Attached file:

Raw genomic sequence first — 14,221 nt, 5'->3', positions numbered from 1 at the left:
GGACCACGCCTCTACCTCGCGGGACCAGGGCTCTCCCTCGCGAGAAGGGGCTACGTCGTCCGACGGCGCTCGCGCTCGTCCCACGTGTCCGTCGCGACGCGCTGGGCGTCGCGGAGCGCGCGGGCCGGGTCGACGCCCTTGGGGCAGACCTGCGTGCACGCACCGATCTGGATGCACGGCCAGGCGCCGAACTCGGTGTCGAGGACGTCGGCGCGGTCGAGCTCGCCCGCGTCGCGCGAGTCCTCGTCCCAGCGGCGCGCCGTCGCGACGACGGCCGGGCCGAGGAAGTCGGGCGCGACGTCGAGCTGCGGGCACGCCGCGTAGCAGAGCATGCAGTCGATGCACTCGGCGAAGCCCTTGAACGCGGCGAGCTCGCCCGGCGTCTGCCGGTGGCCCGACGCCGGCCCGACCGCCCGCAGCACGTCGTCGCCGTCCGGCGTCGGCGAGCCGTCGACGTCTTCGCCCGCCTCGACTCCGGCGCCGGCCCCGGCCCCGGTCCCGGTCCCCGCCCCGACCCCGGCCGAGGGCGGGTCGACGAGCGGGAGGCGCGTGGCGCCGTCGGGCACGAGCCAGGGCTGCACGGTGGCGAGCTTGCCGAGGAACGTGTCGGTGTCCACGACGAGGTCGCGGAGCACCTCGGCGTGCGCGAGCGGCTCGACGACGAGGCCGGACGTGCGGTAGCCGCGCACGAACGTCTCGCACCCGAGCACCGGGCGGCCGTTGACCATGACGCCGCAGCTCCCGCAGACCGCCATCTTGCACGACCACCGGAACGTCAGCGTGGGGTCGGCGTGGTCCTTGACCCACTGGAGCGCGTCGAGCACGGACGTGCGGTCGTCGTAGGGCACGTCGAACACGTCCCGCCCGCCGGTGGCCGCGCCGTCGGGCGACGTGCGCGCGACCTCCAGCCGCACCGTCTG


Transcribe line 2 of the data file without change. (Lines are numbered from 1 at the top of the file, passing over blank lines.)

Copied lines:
GGACCACGCCTCTACCTCGCGGGACCAGGGCTCTCCCTCGCGAGAAGGGGCTACGTCGTCCGACGGCGCTCGCGCTCGTCCCACGTGTCCGTCGCGACGCGCTGGGCGTCGCGGAGCGCGCGGGCCGGGTCGACGCCCTTGGGGCAGACCTGCGTGCACGCACCGATCTGGATGCACGGCCAGGCGCCGAACTCGGTGTCGAGGACGTCGGCGCGGTCGAGCTCGCCCGCGTCGCGCGAGTCCTCGTCCCAGCGGCGCGCCGTCGCGACGACGGCCGGGCCGAGGAAGTCGGGCGCGACGTCGAGCTGCGGGCACGCCGCGTAGCAGAGCATGCAGTCGATGCACTCGGCGAAGCCCTTGAACGCGGCGAGCTCGCCCGGCGTCTGCCGGTGGCCCGACGCCGGCCCGACCGCCCGCAGCACGTCGTCGCCGTCCGGCGTCGGCGAGCCGTCGACGTCTTCGCCCGCCTCGACTCCGGCGCCGGCCCCGGCCCCGGTCCCGGTCCCCGCCCCGACCCCGGCCGAGGGCGGGTCGACGAGCGGGAGGCGCGTGGCGCCGTCGGGCACGAGCCAGGGCTGCACGGTGGCGAGCTTGCCGAGGAACGTGTCGGTGTCCACGACGAGGTCGCGGAGCACCTCGGCGTGCGCGAGCGGCTCGACGACGAGGCCGGACGTGCGGTAGCCGCGCACGAACGTCTCGCACCCGAGCACCGGGCGGCCGTTGACCATGACGCCGCAGCTCCCGCAGACCGCCATCTTGCACGACCACCGGAACGTCAGCGTGGGGTCGGCGTGGTCCTTGACCCACTGGAGCGCGTCGAGCACGGACGTGCGGTCGTCGTAGGGCACGTCGAACACGTCCCGCCCGCCGGTGGCCGCGCCGTCGGGCGACGTGCGCGCGACCTCCAGCCGCACCGTCTG